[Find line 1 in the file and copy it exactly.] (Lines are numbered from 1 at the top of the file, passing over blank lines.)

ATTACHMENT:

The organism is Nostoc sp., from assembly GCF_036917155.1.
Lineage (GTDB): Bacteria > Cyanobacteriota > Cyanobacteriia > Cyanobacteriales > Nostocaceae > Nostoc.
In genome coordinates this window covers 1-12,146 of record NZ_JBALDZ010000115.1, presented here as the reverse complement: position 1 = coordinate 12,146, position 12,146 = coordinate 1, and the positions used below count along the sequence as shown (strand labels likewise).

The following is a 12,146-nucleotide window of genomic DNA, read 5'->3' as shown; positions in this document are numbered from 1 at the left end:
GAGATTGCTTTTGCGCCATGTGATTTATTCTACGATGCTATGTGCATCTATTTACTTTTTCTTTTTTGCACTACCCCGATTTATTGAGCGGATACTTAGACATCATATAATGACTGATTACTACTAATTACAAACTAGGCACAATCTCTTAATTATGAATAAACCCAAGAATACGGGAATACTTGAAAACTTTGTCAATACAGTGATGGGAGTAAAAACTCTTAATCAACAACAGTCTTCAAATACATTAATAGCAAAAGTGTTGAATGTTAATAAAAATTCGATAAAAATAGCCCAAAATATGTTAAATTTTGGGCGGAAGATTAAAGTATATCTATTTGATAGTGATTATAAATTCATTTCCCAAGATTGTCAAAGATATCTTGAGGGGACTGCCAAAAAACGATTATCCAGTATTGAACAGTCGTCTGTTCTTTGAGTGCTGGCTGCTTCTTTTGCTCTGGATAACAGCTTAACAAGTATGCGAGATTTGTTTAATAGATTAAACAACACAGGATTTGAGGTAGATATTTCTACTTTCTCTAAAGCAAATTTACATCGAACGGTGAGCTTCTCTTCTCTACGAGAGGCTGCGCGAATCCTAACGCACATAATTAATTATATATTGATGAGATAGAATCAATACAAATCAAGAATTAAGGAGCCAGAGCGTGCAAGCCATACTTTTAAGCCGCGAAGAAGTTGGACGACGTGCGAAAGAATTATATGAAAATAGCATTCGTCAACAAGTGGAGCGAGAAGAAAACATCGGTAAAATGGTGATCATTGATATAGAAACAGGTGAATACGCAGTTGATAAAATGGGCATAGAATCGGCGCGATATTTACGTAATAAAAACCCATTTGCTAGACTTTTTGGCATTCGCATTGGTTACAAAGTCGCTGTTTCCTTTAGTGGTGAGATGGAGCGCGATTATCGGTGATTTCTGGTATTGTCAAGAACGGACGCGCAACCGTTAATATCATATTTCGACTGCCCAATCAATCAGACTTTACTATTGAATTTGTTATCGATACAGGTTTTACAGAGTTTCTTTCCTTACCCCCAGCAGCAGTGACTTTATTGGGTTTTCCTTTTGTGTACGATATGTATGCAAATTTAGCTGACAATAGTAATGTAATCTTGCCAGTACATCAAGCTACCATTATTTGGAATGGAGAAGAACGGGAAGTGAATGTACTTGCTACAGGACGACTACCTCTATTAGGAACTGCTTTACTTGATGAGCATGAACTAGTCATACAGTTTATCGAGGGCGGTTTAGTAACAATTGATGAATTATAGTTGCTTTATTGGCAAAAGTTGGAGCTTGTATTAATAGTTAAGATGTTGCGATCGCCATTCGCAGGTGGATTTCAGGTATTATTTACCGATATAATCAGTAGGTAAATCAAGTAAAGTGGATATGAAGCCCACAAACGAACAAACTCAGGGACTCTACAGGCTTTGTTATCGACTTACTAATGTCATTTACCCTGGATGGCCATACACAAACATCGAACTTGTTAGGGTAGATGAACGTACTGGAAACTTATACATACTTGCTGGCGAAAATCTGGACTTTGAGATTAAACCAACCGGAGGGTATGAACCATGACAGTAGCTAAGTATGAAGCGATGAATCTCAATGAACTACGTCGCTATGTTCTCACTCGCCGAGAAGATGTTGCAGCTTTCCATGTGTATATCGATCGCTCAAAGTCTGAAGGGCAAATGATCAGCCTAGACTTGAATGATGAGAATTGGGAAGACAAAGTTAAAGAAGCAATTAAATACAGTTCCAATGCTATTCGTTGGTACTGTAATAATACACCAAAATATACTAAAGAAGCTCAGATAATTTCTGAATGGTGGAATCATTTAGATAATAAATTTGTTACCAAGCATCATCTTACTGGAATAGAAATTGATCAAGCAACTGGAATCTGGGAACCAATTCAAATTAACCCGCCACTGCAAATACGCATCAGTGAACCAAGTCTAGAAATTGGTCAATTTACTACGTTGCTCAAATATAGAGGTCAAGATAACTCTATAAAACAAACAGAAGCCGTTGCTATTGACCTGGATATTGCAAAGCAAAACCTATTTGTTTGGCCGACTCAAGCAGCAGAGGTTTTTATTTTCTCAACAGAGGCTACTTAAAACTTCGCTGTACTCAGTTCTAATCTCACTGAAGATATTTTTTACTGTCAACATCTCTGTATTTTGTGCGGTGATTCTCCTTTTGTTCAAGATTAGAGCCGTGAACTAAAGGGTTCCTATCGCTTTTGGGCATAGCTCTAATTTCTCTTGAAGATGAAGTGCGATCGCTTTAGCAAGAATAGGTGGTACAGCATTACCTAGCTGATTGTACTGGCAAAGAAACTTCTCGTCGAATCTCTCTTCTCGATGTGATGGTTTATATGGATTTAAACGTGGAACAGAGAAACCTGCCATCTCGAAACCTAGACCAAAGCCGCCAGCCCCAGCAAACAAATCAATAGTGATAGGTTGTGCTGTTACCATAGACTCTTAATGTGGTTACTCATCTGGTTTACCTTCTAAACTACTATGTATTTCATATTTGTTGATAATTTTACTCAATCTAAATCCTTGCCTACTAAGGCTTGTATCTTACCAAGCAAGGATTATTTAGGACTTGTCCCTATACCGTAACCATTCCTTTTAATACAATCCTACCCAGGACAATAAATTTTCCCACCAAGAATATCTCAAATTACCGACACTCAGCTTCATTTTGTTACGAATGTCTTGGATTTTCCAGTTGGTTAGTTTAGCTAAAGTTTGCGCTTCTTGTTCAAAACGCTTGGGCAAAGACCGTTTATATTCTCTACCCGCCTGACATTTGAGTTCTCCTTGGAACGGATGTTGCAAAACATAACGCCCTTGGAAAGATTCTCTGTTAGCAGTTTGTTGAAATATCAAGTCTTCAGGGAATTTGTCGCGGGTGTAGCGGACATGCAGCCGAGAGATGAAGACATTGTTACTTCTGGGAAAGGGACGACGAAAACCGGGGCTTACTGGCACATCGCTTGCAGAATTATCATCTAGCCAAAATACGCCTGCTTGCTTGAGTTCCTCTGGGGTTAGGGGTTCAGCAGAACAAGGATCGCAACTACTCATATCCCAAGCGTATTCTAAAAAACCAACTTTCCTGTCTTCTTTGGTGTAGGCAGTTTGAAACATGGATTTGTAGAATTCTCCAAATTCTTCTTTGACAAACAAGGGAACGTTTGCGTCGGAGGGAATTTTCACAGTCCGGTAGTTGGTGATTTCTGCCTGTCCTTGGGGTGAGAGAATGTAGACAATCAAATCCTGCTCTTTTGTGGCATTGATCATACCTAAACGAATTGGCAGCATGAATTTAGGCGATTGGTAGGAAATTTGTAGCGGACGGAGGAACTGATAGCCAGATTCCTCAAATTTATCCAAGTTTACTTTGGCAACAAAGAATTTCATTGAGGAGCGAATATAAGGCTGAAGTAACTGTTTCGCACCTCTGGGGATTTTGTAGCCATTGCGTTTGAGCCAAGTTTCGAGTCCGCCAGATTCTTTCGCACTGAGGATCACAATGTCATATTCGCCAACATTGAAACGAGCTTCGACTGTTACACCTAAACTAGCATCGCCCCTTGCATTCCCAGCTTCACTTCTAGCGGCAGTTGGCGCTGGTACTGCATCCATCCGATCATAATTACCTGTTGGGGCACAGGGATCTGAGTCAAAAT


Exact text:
The organism is Nostoc sp., from assembly GCF_036917155.1.